Discussion is heating up at The Tax Summit: Project Reform, with last weeks Focus session examining Business Taxation: Global and Transnational Businesses, kicking off with a riveting discussion of complexity in our tax system. Is it necessary? Is it fixable? And perhaps most importantly, is it actually a priority for tax reform?
Experts Paul Abbey, PwC, Michelle de Niese, Corporate Tax Association and Andrew Mills, CTA (Life), The Tax Institute, joined facilitator Jerome Tse, CTA, King & Wood Mallesons for a rousing discussion that began with the arguable necessity of complexity in our tax system and then ranged from the imputation system, to political leadership.
We’ve captured some of the key points made around the topic of complexity in this recap.
The expectation of certainty in our system
“We all expect a lot in terms of certainty, from our tax system,” Michelle began.
“The ATO wants to be certain that the law is sufficiently robust to ensure there’s no leakage, that has a lot of pressure on income taxes, Government wants to ensure the same and taxpayers, who are not always of the view that the ATO is going to come to a reasonable position, they want to see their position reflected in the law as well. So we’re all sort of madly circling each other to ensure we get the outcome we think is right and as a result we end up with these indecipherable aspects of our system.”
Michelle mentioned the Keynote session with Chris Richardson, in which he said, “Combating complexity requires eternal vigilance.”
“In reflecting on that for this session, I thought what we have in Australia is impulsiveness and inattentiveness. We don’t have a focus on care and maintenance of the system – that creates complexity,” she said.
Is complexity necessary to enable facility?
Paul however, said that complexity may not be the first priority when it comes to tackling tax reform.
“Complexity, of itself is not a bad thing, because the counterpoint to complexity is that you have facility,” he said.
“We’ve got a very complex economy, and there’s a range of activities which occur in that economy and we’ve got a tax system that creates facility so that it deals with all of those parts of the economy in response to the particular issues that they have. … If you deny complexity absolutely, you lose facility.”
Paul added that, when approaching tax reform, the first step is to determine your goal and suggested that dealing with complexity is at the low end of the priority list.
“Our system has not fallen over because we failed to be able to execute the structure of the system. We execute the structure of the system and we grumble about it,” he said.
“So when we come to considering reform, I would not put weight on complexity. … Focus on things we really need to get.”
Andrew, who has been a major advocate of simplicity as a key part of tax reform here at The Tax Institute, reminded the session that many leading voices, going as far back as economist Adam Smith, have argued that a good system must have an element of simplicity.
“What you want in terms of facility is the ability or the flexibility to be able to deal with different industries and things like that. And I don’t necessarily disagree with that. What I do disagree with is the way in which we then execute concepts,” Andrew said.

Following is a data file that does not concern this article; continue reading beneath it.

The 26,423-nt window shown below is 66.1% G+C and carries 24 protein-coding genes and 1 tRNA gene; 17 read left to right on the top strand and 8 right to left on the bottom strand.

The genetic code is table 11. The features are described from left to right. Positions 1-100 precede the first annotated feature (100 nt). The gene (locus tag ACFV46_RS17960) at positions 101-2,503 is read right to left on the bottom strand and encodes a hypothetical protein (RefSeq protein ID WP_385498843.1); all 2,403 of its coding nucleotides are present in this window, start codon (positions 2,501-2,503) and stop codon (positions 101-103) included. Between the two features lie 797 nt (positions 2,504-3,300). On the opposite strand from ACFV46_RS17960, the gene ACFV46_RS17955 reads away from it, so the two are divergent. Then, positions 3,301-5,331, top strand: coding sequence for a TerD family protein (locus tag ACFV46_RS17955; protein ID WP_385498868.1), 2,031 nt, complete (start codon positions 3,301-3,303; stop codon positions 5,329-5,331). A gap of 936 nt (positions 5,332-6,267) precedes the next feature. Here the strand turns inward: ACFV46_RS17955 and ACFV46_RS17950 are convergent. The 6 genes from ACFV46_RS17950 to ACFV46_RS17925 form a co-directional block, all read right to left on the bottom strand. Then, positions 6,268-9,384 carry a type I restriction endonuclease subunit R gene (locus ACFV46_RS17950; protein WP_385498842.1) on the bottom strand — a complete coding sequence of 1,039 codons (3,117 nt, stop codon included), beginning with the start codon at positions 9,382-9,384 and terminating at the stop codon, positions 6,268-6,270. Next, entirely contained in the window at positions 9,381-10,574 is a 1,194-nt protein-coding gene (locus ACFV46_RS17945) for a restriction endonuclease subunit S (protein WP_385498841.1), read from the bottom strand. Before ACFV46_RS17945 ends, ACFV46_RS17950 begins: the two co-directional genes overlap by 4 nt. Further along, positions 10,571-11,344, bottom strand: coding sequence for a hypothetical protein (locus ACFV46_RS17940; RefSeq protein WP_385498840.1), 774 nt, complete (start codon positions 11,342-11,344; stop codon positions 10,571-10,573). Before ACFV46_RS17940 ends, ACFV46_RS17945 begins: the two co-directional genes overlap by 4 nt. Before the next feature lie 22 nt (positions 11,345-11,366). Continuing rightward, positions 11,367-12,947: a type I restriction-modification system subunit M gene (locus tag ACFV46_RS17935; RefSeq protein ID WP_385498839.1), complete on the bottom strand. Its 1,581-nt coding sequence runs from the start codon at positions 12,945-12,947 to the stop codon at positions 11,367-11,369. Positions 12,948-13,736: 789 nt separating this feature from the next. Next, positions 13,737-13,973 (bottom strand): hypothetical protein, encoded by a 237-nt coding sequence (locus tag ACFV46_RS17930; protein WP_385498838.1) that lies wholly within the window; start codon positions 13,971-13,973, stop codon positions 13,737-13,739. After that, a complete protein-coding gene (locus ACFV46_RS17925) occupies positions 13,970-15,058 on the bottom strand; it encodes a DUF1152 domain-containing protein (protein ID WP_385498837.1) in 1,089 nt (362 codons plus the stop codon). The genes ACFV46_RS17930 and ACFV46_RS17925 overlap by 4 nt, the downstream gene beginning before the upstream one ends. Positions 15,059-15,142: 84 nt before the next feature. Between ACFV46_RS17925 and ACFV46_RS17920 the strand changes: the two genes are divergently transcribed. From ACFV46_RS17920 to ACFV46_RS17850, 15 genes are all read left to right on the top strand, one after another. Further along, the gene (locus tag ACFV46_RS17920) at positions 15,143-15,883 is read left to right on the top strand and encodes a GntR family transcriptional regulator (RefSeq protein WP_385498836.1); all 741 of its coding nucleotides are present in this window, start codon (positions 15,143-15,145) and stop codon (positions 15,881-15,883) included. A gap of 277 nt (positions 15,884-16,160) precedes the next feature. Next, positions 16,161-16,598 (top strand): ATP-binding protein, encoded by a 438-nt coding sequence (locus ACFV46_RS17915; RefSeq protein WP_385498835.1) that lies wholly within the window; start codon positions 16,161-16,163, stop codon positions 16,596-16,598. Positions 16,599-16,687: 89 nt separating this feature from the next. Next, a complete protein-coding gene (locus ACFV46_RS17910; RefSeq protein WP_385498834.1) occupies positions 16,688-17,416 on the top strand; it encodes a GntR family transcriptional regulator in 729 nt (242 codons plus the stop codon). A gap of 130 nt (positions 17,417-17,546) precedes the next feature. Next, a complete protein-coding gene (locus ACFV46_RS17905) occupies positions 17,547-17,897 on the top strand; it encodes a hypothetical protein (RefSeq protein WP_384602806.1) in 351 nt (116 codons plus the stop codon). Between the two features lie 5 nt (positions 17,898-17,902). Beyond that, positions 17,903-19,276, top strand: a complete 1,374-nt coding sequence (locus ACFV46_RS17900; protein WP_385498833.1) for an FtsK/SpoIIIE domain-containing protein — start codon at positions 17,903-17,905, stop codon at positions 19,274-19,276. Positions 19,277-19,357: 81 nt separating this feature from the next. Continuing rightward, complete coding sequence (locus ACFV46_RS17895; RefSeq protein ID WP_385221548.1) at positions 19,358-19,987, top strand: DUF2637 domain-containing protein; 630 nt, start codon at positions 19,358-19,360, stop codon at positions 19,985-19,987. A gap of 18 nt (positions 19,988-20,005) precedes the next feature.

He explained that Australia approaches a number of tax regimes in an unnecessarily complex way and questioned why the concepts they are based upon, themselves relatively simple, can’t be translated in a relatively simple way.
He argued that you can “have measures within a system that deal with the complexity of the economy and provide the facility that you’re talking about, but they don’t have to be translated in the complex way that we’ve done so.”
“It’s good that you say that, because I completely disagree,” Paul responded.
“I think if we can show that we waste some of our productive capital on dealing with our tax system, that’s a problem. I’m not convince we can show that,” he went on.
“I am a strong believer that you do actually proportionally have complexity in a tax system in response to complexity of economy. The US has the most complex tax system, because it has the most complex economy. Botswana probably has a tax act of 100 pages, my guess, because it’s probably a much simpler economy.”
Back to the drawing board
One thing all three could agree on, was that the process through which we design tax systems is “suboptimal.”
“I probably sit between the two of you, I think, because from my experience, in getting involved in policy and then holding this very ugly, complex baby by the end of it ... we don’t have a very robust process around policy design in Australia, and I think when the policy is unclear or complex from the outset, there’s no way on God’s green earth you’re going to end up with … meaningful legislation,” Michelle said.
“Complexity is inherent in what we do, I think, but when you’re in a room with 6 experts and it takes you an hour to understand a provision, you know you’re in trouble. And we accept that far too readily, in Australia.”
|Paul Abbey, PwC|
|Michelle de Niese, Corporate Tax Association|
|Andrew Mills, CTA (Life), The Tax Institute|
This was just a snapshot of some of the ideas discussed in the session. To listen to all the insights raised, register for a Full Access Virtual Ticket to The Tax Summit: Project Reform, for access to all sessions, past and present.
Have your say.
Head to our member forum, Community, to give your opinion on the topics raised by our speakers. Is complexity necessary to enable facility? Let us know what you think.